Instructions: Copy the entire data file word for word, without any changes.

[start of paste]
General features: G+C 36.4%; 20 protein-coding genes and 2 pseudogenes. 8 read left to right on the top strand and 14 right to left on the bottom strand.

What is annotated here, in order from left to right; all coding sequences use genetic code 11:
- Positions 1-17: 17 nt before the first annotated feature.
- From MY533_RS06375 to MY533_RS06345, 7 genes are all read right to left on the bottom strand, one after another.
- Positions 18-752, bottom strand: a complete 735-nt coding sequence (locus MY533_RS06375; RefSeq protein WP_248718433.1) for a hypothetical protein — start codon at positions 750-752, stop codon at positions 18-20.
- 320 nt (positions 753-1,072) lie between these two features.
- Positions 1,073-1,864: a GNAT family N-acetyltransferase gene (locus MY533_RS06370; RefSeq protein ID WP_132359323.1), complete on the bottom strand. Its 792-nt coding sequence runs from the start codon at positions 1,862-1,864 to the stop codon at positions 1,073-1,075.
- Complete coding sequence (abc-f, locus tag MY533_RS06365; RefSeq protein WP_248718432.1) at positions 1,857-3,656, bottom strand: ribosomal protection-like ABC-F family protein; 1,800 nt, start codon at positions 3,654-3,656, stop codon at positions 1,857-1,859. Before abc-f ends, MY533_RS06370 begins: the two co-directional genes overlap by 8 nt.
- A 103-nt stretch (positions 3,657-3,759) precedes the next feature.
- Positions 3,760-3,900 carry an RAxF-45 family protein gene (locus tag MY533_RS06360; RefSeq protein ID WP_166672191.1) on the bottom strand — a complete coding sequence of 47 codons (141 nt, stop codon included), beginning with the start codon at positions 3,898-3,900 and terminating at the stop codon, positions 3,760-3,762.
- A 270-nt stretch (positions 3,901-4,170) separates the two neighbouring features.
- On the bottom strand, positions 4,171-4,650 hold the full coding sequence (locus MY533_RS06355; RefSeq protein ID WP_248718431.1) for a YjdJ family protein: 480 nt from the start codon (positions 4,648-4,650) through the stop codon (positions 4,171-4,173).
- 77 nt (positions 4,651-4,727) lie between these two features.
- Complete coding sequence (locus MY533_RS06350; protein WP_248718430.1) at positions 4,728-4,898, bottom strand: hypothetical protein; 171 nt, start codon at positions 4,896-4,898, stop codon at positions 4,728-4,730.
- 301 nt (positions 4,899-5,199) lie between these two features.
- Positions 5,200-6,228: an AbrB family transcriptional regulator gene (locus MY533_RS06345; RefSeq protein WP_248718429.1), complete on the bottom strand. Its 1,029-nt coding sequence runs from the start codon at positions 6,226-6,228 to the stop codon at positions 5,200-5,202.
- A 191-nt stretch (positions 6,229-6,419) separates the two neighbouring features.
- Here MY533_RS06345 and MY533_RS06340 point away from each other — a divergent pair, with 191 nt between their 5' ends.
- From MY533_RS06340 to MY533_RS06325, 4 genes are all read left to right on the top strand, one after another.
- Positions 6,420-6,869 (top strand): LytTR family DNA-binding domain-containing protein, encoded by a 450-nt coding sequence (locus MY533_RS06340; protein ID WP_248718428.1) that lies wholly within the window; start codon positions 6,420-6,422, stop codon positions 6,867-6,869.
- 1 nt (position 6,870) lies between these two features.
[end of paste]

General features: G+C 36.4%; 20 protein-coding genes and 2 pseudogenes. 8 read left to right on the top strand and 14 right to left on the bottom strand.

What is annotated here, in order from left to right; all coding sequences use genetic code 11:
- Positions 1-17: 17 nt before the first annotated feature.
- From MY533_RS06375 to MY533_RS06345, 7 genes are all read right to left on the bottom strand, one after another.
- Positions 18-752, bottom strand: a complete 735-nt coding sequence (locus MY533_RS06375; RefSeq protein WP_248718433.1) for a hypothetical protein — start codon at positions 750-752, stop codon at positions 18-20.
- 320 nt (positions 753-1,072) lie between these two features.
- Positions 1,073-1,864: a GNAT family N-acetyltransferase gene (locus MY533_RS06370; RefSeq protein ID WP_132359323.1), complete on the bottom strand. Its 792-nt coding sequence runs from the start codon at positions 1,862-1,864 to the stop codon at positions 1,073-1,075.
- Complete coding sequence (abc-f, locus tag MY533_RS06365; RefSeq protein WP_248718432.1) at positions 1,857-3,656, bottom strand: ribosomal protection-like ABC-F family protein; 1,800 nt, start codon at positions 3,654-3,656, stop codon at positions 1,857-1,859. Before abc-f ends, MY533_RS06370 begins: the two co-directional genes overlap by 8 nt.
- A 103-nt stretch (positions 3,657-3,759) precedes the next feature.
- Positions 3,760-3,900 carry an RAxF-45 family protein gene (locus tag MY533_RS06360; RefSeq protein ID WP_166672191.1) on the bottom strand — a complete coding sequence of 47 codons (141 nt, stop codon included), beginning with the start codon at positions 3,898-3,900 and terminating at the stop codon, positions 3,760-3,762.
- A 270-nt stretch (positions 3,901-4,170) separates the two neighbouring features.
- On the bottom strand, positions 4,171-4,650 hold the full coding sequence (locus MY533_RS06355; RefSeq protein ID WP_248718431.1) for a YjdJ family protein: 480 nt from the start codon (positions 4,648-4,650) through the stop codon (positions 4,171-4,173).
- 77 nt (positions 4,651-4,727) lie between these two features.
- Complete coding sequence (locus MY533_RS06350; protein WP_248718430.1) at positions 4,728-4,898, bottom strand: hypothetical protein; 171 nt, start codon at positions 4,896-4,898, stop codon at positions 4,728-4,730.
- 301 nt (positions 4,899-5,199) lie between these two features.
- Positions 5,200-6,228: an AbrB family transcriptional regulator gene (locus MY533_RS06345; RefSeq protein WP_248718429.1), complete on the bottom strand. Its 1,029-nt coding sequence runs from the start codon at positions 6,226-6,228 to the stop codon at positions 5,200-5,202.
- A 191-nt stretch (positions 6,229-6,419) separates the two neighbouring features.
- Here MY533_RS06345 and MY533_RS06340 point away from each other — a divergent pair, with 191 nt between their 5' ends.
- From MY533_RS06340 to MY533_RS06325, 4 genes are all read left to right on the top strand, one after another.
- Positions 6,420-6,869 (top strand): LytTR family DNA-binding domain-containing protein, encoded by a 450-nt coding sequence (locus MY533_RS06340; protein ID WP_248718428.1) that lies wholly within the window; start codon positions 6,420-6,422, stop codon positions 6,867-6,869.
- 1 nt (position 6,870) lies between these two features.